Mallarmé and the Tension of Timbre

In the winter of 1894, Stéphane Mallarmé traveled to England “bearing news.” “The most surprising kind.” Judging from the opening lines of the lecture that was the reason for his voyage, he was fairly bursting with it. “I do indeed bring news,” he declared to the crowd assembled at Oxford’s Taylorian Institution on the first of March: “Verse has been tampered with.” A fissure had emerged within the ancient unity long known indifferently as verse or as poetry, and Mallarmé, tracing it, had deduced the magnitude of its implications with astonishing prescience. Standing before the fault line that would bring untold reconfigurations, he marked the moment. He pointed. “That is where we are, right now,” he observed. “The separation.”[i]

The separation Mallarmé’s lecture describes is binary in nature: it identifies, on the one side, the “very strict, numerical, direct, two-part meter, from before,” and on the other, “the development of that which just recently obtained the name of prose poem.” The separation divides meter from all the prose poem has inspired. It does not place the two elements in a relation of succession; it merely separates them. For despite the qualifier “from before” (antérieur) beside “meter,” and the “just recently” (naguères) that characterizes the recognition of the prose poem, that which exists on either side of the divide persists into the present. As the derivatives of the prose poem flourish, “meter, from before, carries on; nearby.”[ii]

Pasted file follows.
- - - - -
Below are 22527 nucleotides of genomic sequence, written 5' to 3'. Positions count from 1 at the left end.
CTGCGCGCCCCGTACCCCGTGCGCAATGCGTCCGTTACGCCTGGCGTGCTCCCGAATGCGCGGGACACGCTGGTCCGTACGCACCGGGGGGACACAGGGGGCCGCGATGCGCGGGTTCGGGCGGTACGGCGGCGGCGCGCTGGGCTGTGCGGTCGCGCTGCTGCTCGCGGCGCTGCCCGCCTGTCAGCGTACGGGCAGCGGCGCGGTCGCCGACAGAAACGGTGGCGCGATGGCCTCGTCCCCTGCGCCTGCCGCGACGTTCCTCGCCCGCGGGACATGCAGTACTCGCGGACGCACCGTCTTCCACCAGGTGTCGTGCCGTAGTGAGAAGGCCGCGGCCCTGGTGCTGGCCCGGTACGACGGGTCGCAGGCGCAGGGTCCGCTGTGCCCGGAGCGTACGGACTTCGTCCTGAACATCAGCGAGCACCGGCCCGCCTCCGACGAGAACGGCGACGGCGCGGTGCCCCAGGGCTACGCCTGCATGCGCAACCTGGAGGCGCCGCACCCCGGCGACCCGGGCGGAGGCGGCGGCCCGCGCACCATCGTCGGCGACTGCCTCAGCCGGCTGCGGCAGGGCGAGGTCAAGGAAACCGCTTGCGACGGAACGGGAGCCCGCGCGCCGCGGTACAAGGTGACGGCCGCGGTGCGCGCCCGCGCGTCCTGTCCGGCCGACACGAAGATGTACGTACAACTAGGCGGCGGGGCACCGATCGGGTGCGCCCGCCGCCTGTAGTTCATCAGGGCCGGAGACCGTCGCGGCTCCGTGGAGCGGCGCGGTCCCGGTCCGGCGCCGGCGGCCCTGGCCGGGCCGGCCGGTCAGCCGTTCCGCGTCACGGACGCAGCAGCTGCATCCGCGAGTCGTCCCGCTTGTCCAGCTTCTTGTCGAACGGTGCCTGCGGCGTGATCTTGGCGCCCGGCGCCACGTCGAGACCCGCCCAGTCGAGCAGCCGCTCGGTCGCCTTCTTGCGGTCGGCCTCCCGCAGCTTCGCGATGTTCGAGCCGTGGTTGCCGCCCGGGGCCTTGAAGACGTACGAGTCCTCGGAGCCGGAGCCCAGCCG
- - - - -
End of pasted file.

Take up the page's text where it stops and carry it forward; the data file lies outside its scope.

From a twenty-first century perspective, the division Mallarmé describes seems readily recognizable as that which exists today between “verse” and “poetry.” Poetry, a porous and essentially undefined category, is as contested in scope and validity as were the prose poem and its derivatives in Mallarmé’s day; verse, on the other hand, is just language set to meter.[iii] That meter may be syllabic, accentual, tonal, quantitative, or indeed any combination thereof, but whichever it is, it is the defining feature of the form we call verse, as it has been since antiquity.